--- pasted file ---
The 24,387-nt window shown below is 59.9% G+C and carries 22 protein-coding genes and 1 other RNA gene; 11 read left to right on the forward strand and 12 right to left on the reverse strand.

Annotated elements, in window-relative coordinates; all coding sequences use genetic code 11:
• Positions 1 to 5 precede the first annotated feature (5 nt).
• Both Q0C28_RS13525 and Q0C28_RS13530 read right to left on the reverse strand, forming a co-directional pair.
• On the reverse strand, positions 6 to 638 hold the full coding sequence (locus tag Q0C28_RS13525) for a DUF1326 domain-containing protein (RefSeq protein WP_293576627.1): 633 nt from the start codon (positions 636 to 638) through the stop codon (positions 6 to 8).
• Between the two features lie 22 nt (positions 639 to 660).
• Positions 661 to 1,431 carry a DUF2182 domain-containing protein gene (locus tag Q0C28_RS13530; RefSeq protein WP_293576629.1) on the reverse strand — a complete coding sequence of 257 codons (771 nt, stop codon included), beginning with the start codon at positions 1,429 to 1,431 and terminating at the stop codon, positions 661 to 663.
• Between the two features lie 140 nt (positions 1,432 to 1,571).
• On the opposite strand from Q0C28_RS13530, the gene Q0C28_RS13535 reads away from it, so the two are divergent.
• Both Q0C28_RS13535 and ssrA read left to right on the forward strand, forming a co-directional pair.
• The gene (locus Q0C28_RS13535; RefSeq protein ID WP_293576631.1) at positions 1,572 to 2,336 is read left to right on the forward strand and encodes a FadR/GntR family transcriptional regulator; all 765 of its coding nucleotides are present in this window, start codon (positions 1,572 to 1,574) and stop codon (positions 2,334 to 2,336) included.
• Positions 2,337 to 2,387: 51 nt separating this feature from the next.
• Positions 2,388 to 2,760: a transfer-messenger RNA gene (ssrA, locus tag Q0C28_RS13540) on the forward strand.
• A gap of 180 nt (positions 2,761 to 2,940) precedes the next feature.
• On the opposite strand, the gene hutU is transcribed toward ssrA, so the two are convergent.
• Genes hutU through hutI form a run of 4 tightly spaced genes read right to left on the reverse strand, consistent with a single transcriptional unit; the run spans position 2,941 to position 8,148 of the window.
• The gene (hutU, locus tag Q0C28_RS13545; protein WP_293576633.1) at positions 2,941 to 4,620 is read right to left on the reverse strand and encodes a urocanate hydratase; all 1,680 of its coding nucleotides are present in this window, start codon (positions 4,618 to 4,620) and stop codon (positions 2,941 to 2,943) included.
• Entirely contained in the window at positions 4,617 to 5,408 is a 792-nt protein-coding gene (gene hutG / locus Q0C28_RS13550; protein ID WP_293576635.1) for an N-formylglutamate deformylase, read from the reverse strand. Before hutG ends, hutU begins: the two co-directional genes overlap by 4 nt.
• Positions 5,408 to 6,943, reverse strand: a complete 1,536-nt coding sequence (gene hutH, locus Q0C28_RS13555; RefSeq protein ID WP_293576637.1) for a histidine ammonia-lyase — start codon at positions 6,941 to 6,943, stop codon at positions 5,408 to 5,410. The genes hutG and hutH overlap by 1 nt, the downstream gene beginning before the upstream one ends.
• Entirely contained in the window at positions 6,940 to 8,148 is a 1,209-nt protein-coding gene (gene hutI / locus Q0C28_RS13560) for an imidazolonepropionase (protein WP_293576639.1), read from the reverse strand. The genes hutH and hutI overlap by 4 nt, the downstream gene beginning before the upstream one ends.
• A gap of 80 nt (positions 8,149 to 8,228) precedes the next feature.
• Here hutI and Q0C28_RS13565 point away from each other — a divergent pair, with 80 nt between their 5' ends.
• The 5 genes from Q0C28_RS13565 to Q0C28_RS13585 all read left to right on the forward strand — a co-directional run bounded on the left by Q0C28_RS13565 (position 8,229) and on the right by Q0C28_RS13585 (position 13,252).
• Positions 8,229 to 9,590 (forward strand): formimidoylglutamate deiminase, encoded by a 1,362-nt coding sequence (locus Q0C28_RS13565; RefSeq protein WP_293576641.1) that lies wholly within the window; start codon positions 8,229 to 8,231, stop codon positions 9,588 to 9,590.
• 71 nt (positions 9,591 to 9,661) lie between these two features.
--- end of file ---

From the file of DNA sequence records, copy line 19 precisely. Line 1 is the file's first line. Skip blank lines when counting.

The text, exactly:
• Positions 5,408 to 6,943, reverse strand: a complete 1,536-nt coding sequence (gene hutH, locus Q0C28_RS13555; RefSeq protein ID WP_293576637.1) for a histidine ammonia-lyase — start codon at positions 6,941 to 6,943, stop codon at positions 5,408 to 5,410. The genes hutG and hutH overlap by 1 nt, the downstream gene beginning before the upstream one ends.